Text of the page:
Beyond the film’s deceptively abrasive political and philosophical aims, this is a whirlwind of colours… one of the most visually vibrant pieces of cinema I’ve watched away from genre works. It is akin to Jacques Demy’s The Umbrellas of Cherbourg, in that we are presented with an almost chocolate box vision of romantic fantasy that is then destroyed by reality. In her husband’s film, you get the feeling an uncaring fate pulls the lovers apart, here the less naive assessment is the man’s selfishness and lack of empathy… his unblinking entitlement to put himself first… is to blame. That message sneaks up on you… Varda blindsides you with the shock of the fallout. For much of the running time you feel like you are settling into a warm bath of free love and pastoral beauty. Then she pulls the plug and leave you out in the cold. It feels a slightly different beast than her other films I’ve watched… less optimistic, more angry. This is no bad thing.


Movie of the Week: The Unbelievable Truth (1989)

Hal Hartley directs Adrienne Shelly, Robert Burke and Chris Cooke in this indie romance where a recently released from prison mechanic falls for a teenage model in the small town he grew up in.

A lost favourite from when I first got into movies. This small, vibrant satire is archly funny, expertly framed and viciously perceptive. If you approach it like a blue collar Heathers, then you won’t be disappointed. There’s shared DNA in the swipes at Reagan’s America, the primary colour visual look and deadpan line readings. It is a more formally playful film than that cult classic, taking a maturer, less sensational look at hypocrisy of late 80s capitalist obsession. The romance crackles, Adrienne Shelley is incendiary and she has lovely rhythm with her enigmatic leading man. Jim Coleman’s hip score persuasively carries us through the will-they-won’t-they drama. Treat yourself and track this down, The Unbelievable Truth is an unjustly forgotten great.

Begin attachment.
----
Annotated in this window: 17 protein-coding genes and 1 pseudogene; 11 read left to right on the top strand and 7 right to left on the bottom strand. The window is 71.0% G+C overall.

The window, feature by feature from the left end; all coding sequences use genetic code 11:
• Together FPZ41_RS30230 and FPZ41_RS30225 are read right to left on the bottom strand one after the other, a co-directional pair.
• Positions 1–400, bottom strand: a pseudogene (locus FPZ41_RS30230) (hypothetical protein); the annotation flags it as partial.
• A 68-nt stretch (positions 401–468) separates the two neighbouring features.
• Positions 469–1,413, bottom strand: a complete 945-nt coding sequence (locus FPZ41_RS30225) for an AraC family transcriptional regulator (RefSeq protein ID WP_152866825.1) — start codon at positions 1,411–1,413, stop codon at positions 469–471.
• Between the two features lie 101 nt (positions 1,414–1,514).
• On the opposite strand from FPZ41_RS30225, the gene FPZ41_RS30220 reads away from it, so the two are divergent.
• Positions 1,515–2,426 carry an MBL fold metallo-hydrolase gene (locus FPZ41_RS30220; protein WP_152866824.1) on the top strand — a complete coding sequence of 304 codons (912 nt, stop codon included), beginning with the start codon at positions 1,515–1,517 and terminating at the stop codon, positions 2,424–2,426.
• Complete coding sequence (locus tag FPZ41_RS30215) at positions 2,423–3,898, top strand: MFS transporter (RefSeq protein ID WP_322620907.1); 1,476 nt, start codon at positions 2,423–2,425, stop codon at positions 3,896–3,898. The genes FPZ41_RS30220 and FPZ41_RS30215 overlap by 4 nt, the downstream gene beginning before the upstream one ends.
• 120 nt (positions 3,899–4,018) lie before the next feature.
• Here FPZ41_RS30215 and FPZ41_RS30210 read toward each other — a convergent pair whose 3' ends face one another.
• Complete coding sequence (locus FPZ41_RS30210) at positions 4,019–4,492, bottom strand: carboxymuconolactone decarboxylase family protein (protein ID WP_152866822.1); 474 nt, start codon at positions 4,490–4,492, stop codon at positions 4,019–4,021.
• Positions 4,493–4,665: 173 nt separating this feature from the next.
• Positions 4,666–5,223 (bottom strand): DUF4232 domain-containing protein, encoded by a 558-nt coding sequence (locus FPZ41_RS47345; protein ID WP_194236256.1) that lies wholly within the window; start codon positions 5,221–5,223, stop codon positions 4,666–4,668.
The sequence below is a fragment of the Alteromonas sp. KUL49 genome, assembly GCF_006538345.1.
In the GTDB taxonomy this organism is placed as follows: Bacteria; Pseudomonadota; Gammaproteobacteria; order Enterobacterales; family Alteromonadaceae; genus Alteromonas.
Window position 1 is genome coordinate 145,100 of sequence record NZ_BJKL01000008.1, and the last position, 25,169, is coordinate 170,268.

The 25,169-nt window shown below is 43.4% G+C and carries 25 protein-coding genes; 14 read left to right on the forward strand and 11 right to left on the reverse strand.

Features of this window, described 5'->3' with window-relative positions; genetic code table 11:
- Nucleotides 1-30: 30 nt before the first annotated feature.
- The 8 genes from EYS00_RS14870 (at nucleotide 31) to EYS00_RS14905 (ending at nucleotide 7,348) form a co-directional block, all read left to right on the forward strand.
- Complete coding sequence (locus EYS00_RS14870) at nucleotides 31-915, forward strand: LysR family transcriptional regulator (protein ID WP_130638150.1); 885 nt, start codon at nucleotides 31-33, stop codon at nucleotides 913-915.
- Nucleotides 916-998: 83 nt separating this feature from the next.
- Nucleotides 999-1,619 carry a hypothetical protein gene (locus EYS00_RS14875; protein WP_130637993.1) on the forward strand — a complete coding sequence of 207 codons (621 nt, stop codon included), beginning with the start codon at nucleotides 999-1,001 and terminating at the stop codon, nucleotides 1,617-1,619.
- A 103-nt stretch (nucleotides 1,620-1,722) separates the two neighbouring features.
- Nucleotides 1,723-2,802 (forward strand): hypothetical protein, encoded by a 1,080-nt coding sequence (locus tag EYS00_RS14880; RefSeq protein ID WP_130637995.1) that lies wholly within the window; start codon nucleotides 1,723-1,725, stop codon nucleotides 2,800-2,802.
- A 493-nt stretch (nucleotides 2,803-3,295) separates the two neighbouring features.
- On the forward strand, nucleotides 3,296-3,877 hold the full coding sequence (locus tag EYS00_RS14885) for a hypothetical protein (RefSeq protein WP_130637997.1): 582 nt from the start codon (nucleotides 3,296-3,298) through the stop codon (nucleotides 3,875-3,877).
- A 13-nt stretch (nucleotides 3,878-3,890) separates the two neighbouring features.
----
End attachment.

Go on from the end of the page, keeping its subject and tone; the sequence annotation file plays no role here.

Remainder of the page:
Winter’s Bone (2010)

Debra Granik directs Jennifer Lawrence, John Hawkes and Dale Dickey in this hillbilly noir where a teenage daughter risks losing her own home unless she can find her fugitive father.

The movie that gifted us Jennifer Lawrence. Here she is all pinchable cheeks and steely determination as she faces off against a community that would rather beat her and leave her siblings homeless than let her find her ne’er do well daddy. The crime story runs itself in circles, but you (as always) care so much for Lawrence’s vulnerable yet unstoppable protagonist that even when the plot runs out of juice our attention never wavers. Granik captures the breadline politics and harsh living of the Ozark subculture with ease, it is a film where the biting cold spills through the frame. Also of note is John Hawkes (another favourite) who plays against type as a threatening uncle.


Close (2019)

Vicky Jewson directs Noomi Rapace, Sophie Nélisse and Indira Varma in this action thriller where a female bodyguard finds herself on the run in North Africa with a teenage energy heiress.

There’s a lot holding Close back. A horrid support performance by Sophie Nélisse, as the ward we are supposed to care for. A low budget that limits the scale and means certain locations are revisited for little narrative purpose. A childishly neat wrapping up of the problems and perils put in the protagonists way. A distasteful approach to foreigners where nearly every brown skinned man met is a psychotic betrayer. But there are glimmers of a better movie. Jewson is adept at taking the limitations of her set pieces and relying on logical tension rather than overblown action. One battle see Rapace artfully navigating a much bigger man and a shoal of fish and it is bizarre, effective and artfully memorable. Our faith in Rapace as a movie star helps. Nearly every face-off Rapace has to contend with is threat filled, yet solved with guile rather than brute force. You believe in her training and her superior skillset. She is too good an actress, to unique a cinematic presence, to be relegated to these small minded, poor man cash-in thrillers just yet. It is too early in her career. Get her back in Hollywood… she is great.